• Not storing your food properly.
    • Fish food loses a significant amount of nutritional value if stored improperly. Keep it in an airtight container out of the sun at room temperature. Toss any remaining food after 6 months, since after that time, most of the good water-soluble vitamins are gone. It does not make sense to buy food in bulk unless you are able to repackage it in a vacuum bag. Learn more about fish food in our awesome webinar.
  • Not understanding filtration.
    • In the fish world, some bacteria are good. The nitrogen-fixing bacteria that live in your biological filtration (sponges/matting) help your fish live happy lives. So why would you throw out your filter media every month? The box told you to? Well, ignore the box. By tossing your filter media every month, you are only causing more problems and making more profit for filtration companies. Yes, they may look dirty, but it’s OKAY!! By making your filters pristine once a month, you are doing more harm than good.
  • Worrying too much about algae.
    • Fish tank = algae. Sorry, but there’s just no better home for algae than in a fish tank. Over time, your algae colonies will change depending on what your system behaves. As long as your tank doesn’t look like a giant hairball, your fish are probably fine. A quick, daily scrub will take care of most of it, but without a UV filter, it will just settle somewhere else. If you have a LOT of algae, try to cut down on its food source by feeding your fish less (see point above) or doing more water changes. Maybe try some aquatic plants to put those nutrients somewhere else? Algae will use the light to breathe during the day, but at night, it can suck the oxygen out of your water! Make sure to have adequate aeration so your fish don’t have to compete.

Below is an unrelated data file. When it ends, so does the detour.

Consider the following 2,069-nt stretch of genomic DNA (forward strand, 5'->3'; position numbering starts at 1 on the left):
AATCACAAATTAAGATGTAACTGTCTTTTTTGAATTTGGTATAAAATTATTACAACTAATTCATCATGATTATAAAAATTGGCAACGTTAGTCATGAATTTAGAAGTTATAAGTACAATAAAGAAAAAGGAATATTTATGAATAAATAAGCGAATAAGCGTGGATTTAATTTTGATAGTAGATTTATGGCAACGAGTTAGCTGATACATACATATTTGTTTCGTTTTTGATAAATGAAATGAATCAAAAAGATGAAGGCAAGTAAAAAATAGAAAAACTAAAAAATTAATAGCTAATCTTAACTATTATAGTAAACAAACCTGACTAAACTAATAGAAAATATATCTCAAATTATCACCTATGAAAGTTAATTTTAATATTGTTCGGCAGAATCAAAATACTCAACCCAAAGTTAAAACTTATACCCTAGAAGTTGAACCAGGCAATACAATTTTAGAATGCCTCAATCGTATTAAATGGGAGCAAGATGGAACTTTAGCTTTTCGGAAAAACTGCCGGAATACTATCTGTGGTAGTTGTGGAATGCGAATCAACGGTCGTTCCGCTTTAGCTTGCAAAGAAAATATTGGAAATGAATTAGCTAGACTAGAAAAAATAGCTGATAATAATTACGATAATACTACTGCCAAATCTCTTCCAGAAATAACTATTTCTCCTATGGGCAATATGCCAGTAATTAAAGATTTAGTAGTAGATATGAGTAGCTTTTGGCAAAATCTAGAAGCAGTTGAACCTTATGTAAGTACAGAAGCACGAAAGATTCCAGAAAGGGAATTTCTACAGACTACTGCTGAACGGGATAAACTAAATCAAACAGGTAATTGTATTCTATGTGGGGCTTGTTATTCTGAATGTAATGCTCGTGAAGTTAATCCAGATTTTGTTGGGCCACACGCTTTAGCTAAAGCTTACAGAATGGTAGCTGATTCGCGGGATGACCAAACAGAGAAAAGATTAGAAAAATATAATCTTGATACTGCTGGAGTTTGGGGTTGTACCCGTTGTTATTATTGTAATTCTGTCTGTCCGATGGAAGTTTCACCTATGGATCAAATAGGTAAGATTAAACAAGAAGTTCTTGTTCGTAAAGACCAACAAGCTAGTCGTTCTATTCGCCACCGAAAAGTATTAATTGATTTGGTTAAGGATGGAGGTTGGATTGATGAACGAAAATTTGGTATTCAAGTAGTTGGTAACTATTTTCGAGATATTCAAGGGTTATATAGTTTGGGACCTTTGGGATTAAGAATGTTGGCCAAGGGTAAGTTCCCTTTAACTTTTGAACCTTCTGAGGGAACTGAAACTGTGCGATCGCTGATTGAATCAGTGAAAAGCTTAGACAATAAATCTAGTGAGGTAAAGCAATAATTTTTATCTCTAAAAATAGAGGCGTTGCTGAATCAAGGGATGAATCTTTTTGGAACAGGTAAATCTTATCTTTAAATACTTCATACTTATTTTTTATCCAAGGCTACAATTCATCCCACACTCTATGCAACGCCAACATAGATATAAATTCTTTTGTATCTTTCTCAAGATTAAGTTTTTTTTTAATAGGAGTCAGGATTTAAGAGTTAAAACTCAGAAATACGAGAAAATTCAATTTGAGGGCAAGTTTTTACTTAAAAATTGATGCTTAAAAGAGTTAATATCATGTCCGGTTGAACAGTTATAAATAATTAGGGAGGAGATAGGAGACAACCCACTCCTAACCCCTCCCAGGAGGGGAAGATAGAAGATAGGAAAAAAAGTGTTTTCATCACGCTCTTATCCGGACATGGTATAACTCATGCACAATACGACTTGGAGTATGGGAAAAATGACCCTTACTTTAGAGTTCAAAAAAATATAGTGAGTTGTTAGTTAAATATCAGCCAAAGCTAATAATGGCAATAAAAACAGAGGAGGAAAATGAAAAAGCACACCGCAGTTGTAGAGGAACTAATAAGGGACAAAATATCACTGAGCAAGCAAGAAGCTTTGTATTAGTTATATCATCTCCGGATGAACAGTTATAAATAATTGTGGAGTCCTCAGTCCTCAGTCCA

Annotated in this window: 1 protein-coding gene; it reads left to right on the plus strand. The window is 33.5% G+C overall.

• Rely too much on internet searches.
    • If it’s on the internet, it must be true, right? Well, sorry to tell all those two-headed alien babies that not everything you read on the internet is true. I’m sure everyone is looking out for your best interests, but a lot of these “home remedies” are untested with only one subject. Even in the same species, not all fish act the same and “normal” can vary widely across the 30,000+ species in the fish kingdom. Many of these quick fixes will help with the visual issue, but do not treat anything underlying that cannot be seen, such as husbandry and water quality. Always approach “miracle” cures on the internet with some skepticism.
  • Not asking for help when you’re in over your head.
    • No matter where you live, there is a professional who can help. Be they an expert hobbyist, maintenance company or veterinarian, there is someone who can help you! Don’t give up and throw in the towel! Our office covers California and Nevada, but there are fish veterinarians all over the world, ready to help you! If you think it’s a stupid question, I guarantee we’ve heard it before. We are just here to help! Call now! (831) 728-7000



Top 5 Fish Mistakes – #2: Disorganized Cleaning

Top 5 Fish Mistakes – #2: Disorganized Cleaning

Top Fish Mistake #2: Disorganized Cleaning

How often do you clean your fish’s home? Do you have a regular schedule or do it whenever? No matter what kind of fish you have in either a tank or a pond, a routine cleaning regimen is essential to good fish health.